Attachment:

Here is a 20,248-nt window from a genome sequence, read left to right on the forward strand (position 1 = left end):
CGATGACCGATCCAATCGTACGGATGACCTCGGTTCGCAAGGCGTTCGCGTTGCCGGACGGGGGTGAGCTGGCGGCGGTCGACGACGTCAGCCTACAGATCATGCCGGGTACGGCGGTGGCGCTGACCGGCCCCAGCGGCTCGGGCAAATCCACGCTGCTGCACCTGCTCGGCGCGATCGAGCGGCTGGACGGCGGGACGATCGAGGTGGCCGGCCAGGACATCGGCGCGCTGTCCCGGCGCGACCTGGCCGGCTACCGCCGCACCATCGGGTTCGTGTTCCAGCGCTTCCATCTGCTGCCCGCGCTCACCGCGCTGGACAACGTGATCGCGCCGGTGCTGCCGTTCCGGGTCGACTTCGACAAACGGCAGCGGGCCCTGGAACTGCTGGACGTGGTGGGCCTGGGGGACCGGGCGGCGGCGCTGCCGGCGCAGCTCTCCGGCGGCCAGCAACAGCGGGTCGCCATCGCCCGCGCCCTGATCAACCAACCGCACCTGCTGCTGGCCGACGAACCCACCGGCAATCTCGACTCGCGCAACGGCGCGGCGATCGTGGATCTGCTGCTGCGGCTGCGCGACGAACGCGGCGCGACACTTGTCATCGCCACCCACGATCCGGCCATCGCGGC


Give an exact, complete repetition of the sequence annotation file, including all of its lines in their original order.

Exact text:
Here is a 20,248-nt window from a genome sequence, read left to right on the forward strand (position 1 = left end):
CGATGACCGATCCAATCGTACGGATGACCTCGGTTCGCAAGGCGTTCGCGTTGCCGGACGGGGGTGAGCTGGCGGCGGTCGACGACGTCAGCCTACAGATCATGCCGGGTACGGCGGTGGCGCTGACCGGCCCCAGCGGCTCGGGCAAATCCACGCTGCTGCACCTGCTCGGCGCGATCGAGCGGCTGGACGGCGGGACGATCGAGGTGGCCGGCCAGGACATCGGCGCGCTGTCCCGGCGCGACCTGGCCGGCTACCGCCGCACCATCGGGTTCGTGTTCCAGCGCTTCCATCTGCTGCCCGCGCTCACCGCGCTGGACAACGTGATCGCGCCGGTGCTGCCGTTCCGGGTCGACTTCGACAAACGGCAGCGGGCCCTGGAACTGCTGGACGTGGTGGGCCTGGGGGACCGGGCGGCGGCGCTGCCGGCGCAGCTCTCCGGCGGCCAGCAACAGCGGGTCGCCATCGCCCGCGCCCTGATCAACCAACCGCACCTGCTGCTGGCCGACGAACCCACCGGCAATCTCGACTCGCGCAACGGCGCGGCGATCGTGGATCTGCTGCTGCGGCTGCGCGACGAACGCGGCGCGACACTTGTCATCGCCACCCACGATCCGGCCATCGCGGC